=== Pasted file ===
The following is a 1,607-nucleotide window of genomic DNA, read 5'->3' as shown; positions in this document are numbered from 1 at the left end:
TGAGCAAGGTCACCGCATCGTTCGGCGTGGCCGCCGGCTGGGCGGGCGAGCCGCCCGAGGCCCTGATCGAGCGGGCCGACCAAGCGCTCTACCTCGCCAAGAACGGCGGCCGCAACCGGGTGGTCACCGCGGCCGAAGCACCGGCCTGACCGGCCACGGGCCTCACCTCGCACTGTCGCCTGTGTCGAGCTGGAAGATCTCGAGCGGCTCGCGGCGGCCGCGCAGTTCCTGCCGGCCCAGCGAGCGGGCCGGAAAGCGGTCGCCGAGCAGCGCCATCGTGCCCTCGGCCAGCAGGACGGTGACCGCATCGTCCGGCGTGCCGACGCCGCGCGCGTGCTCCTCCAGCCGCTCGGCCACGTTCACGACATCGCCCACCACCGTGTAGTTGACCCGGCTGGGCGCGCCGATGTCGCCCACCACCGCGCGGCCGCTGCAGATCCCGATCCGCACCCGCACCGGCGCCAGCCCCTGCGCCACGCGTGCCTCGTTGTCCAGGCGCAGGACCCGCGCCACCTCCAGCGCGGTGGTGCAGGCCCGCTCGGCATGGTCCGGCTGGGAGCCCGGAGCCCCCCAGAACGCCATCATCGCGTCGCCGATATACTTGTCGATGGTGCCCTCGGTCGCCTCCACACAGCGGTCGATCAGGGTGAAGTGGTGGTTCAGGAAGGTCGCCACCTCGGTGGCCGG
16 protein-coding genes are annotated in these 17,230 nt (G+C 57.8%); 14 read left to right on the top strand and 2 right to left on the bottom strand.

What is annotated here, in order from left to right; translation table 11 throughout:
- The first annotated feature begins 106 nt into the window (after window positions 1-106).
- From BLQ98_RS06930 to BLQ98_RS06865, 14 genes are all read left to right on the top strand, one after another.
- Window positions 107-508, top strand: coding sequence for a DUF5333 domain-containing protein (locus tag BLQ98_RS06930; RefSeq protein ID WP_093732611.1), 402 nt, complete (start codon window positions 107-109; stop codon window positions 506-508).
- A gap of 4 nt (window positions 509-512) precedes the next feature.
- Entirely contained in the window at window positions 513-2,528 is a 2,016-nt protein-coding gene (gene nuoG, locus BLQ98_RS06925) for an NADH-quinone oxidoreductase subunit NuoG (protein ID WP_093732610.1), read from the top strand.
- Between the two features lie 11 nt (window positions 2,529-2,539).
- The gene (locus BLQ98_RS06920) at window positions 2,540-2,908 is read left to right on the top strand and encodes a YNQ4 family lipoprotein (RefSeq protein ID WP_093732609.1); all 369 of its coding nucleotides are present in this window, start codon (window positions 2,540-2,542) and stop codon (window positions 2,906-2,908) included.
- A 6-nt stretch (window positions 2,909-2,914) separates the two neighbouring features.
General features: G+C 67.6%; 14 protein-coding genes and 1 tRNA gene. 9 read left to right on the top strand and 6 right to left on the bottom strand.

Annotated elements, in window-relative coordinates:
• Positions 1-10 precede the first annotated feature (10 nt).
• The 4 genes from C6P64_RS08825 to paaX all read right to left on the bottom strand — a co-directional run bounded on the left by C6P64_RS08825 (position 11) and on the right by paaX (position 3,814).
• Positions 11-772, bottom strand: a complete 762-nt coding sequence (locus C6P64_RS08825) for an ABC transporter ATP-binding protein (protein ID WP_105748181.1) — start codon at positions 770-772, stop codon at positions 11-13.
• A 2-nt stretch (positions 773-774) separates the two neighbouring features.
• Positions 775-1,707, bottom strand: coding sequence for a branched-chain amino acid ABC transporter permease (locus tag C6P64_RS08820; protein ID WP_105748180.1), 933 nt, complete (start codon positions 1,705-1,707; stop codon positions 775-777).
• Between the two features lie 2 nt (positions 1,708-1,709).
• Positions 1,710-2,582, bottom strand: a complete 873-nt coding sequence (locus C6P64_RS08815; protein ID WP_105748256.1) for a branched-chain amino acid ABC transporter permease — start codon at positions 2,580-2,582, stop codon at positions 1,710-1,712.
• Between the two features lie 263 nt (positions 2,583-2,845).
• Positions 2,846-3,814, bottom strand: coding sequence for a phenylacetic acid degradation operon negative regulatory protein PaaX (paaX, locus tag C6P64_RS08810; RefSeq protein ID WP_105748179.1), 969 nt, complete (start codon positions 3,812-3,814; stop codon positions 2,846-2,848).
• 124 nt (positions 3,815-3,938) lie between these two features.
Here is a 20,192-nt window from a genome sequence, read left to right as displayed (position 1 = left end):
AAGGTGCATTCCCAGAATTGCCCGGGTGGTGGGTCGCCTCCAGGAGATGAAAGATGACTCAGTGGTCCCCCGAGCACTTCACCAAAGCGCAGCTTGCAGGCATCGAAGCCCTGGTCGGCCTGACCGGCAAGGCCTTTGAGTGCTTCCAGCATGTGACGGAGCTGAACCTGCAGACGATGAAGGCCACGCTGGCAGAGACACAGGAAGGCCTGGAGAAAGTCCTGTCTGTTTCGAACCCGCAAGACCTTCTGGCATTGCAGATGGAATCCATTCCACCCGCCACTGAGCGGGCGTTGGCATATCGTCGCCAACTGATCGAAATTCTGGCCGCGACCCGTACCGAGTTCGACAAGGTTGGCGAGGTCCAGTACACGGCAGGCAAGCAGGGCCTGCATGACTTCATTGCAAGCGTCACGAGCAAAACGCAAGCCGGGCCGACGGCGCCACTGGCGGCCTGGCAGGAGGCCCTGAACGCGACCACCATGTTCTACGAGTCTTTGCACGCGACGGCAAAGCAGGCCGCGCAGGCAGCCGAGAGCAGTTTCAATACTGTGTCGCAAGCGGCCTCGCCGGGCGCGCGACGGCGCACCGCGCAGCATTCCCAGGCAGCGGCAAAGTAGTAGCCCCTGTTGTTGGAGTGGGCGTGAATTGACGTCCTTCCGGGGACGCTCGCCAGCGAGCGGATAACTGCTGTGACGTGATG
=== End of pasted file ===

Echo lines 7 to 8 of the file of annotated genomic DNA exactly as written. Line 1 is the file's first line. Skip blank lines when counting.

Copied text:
- Window positions 107-508, top strand: coding sequence for a DUF5333 domain-containing protein (locus tag BLQ98_RS06930; RefSeq protein ID WP_093732611.1), 402 nt, complete (start codon window positions 107-109; stop codon window positions 506-508).
- A gap of 4 nt (window positions 509-512) precedes the next feature.